Nerlove, M. & Arrow, K.J. (1962). Optimal advertising policy under dynamic conditions. Economica, 29(114): 129–142.CrossRefGoogle Scholar
  27. [27]
    Netessine, S. & Rudi, N. (2004). Supply chain structures on the internet and the role of marketing-operations interaction. Simchi-Levi, D., S. D. Wu & M. Shen (eds.), Handbook of Quantitative Supply Chain Analysis: Modeling in the E-business Era, Kluwer, 607–641.Google Scholar
  28. [28]
    Palda, K.S. (1965). The measurement of cumulative advertising effects. The Journal of Business, 38(2): 162–179.CrossRefGoogle Scholar
  29. [29]
    Pang, Z. (2011). Optimal dynamic pricing and inventory control with stock deterioration and partial backordering. Operations Research Letters, 39(5): 375–379.MathSciNetCrossRefMATHGoogle Scholar
  30. [30]
    Petruzzi, N. C. & Dada, M. (1999). Pricing and the newsvendor problem: a review with extensions. Operations Research, 47(2): 183–194.CrossRefMATHGoogle Scholar
  31. [31]
    Popescu, I. & Wu, Y. (2007). Dynamic pricing strategies with reference effects. Operations Research, 55(3): 413–429.MathSciNetCrossRefMATHGoogle Scholar
  32. [32]
    Rao, A.R., & Monroe, K.B. (1989). The effect of price, brand name and store name on buyers’ perceptions of product quality: an integrative review. Journal of Marketing Research, 26(3): 351–357.CrossRefGoogle Scholar
  33. [33]
    Sainathan, A. (2013). Pricing and replenishment of competing perishable product variants under dynamic demand substitution. Production and Operations Management, 22(5): 1157–1181.Google Scholar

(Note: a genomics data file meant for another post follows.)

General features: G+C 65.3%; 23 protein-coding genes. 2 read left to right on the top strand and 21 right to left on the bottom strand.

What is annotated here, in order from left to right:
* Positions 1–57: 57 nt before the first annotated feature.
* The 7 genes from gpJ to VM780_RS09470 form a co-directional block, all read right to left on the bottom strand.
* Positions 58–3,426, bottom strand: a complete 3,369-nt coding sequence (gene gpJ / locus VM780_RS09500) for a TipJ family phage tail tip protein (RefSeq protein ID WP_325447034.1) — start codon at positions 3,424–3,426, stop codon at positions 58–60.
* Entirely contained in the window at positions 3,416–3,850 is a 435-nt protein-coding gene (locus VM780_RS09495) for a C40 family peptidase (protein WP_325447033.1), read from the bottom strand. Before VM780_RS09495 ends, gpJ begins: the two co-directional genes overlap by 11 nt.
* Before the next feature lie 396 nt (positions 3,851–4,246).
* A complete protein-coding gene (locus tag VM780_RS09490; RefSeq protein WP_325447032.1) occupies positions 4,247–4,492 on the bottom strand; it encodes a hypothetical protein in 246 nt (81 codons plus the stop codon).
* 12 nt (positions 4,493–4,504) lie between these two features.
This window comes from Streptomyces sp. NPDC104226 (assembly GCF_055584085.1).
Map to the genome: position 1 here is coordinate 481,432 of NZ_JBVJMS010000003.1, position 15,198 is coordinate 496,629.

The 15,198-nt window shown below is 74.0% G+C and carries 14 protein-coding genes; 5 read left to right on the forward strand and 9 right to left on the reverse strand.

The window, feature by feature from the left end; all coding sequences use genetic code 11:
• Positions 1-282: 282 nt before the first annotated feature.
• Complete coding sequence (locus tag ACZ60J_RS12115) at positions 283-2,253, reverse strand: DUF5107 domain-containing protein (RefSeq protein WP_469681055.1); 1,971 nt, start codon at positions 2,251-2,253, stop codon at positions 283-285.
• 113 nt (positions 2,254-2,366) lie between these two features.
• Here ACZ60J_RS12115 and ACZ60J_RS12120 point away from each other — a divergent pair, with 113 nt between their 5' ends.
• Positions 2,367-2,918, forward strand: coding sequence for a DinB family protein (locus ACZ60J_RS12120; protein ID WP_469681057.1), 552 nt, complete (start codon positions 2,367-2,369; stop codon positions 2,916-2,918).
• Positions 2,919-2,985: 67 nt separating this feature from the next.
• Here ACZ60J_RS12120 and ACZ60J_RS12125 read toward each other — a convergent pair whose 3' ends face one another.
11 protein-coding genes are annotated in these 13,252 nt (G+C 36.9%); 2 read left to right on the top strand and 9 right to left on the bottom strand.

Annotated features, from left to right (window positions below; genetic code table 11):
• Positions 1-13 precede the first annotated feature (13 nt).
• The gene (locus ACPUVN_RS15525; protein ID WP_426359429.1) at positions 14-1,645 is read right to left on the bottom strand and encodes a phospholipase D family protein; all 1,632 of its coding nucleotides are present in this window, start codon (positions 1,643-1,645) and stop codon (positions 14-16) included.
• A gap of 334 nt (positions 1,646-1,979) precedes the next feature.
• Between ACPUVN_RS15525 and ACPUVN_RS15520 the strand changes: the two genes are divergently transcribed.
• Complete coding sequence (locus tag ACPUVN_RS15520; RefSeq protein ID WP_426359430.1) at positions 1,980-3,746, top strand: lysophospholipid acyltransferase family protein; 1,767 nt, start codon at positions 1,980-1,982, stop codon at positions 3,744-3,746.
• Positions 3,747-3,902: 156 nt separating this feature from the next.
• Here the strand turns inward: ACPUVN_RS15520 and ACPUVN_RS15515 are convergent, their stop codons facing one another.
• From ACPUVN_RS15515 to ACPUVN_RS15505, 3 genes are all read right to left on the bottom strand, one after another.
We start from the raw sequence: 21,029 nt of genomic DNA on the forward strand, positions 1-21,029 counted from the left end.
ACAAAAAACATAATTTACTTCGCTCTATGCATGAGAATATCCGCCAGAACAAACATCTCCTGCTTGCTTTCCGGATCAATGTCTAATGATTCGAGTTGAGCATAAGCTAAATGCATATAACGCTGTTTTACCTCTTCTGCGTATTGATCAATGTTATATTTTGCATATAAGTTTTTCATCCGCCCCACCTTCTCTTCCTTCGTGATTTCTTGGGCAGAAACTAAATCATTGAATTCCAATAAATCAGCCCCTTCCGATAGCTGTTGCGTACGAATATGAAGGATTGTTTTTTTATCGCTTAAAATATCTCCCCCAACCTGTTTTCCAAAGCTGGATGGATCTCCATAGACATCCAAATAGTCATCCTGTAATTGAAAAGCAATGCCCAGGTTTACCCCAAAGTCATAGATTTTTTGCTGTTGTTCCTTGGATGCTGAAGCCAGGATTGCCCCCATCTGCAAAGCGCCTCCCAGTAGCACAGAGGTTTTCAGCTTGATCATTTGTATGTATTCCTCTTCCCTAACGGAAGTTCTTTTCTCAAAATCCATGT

34. [34]
    Topkis, D.M. (1998). Supermodularity and Complementarity. Princeton University Press, Princeton, NJ.Google Scholar
  35. [35]
    Tull, D.S., Wood, V.R., Duhan, D., Gillpatrick, T., Robertson, K.R. & Helgeson, J.G. (1986). “Leveraged” decision making in advertising: The flat maximum principle. Journal of Marketing Research, 23(1): 25–32.CrossRefGoogle Scholar
  36. [36]
    Urban, T.L. (1992). Deterministic inventory models incorporating marketing decisions. Computers & Industrial Engineering, 22(1): 85–93.CrossRefGoogle Scholar
  37. [37]
    Vidale, M.L. & Wolfe, H.B. (1957). An operations-research study of sales response to advertising. Operations Research, 5(3): 370–381.MathSciNetCrossRefGoogle Scholar
  38. [38]
    Wohlgenant, M.K. (2001). Marketing margins: Empirical analysis, Handbook of Agricultural Economics, Volume 1, Part B, Chapter 16: 933–970.Google Scholar
  39. [39]
    Wohlgenant, M.K. & Mullen, J.D. (1987). Modeling the farm-retail price spread for beef. Western Journal of Agricultural Economics, 12(2): 119–125.Google Scholar
  40. [40]
    Yano, C.A. & Gilbert, S.M. (2003). Coordinated pricing and production/procurement decisions: A review. Chakravarty, A., J. Eliashberg eds. ManagingBusiness Interfaces: Marketing, Engineering and Manufacturing Perspectives, Kluwer Academic Publishers, Boston.Google Scholar

Copyright information

© Systems Engineering Society of China and Springer-Verlag GmbH Germany, part of Springer Nature 2018

Authors and Affiliations

  1. 1.Department of Management SciencesCity University of Hong KongKowloon, Hong KongChina
  2. 2.School of Economics and ManagementWuhan UniversityWuhanChina

Personalised recommendations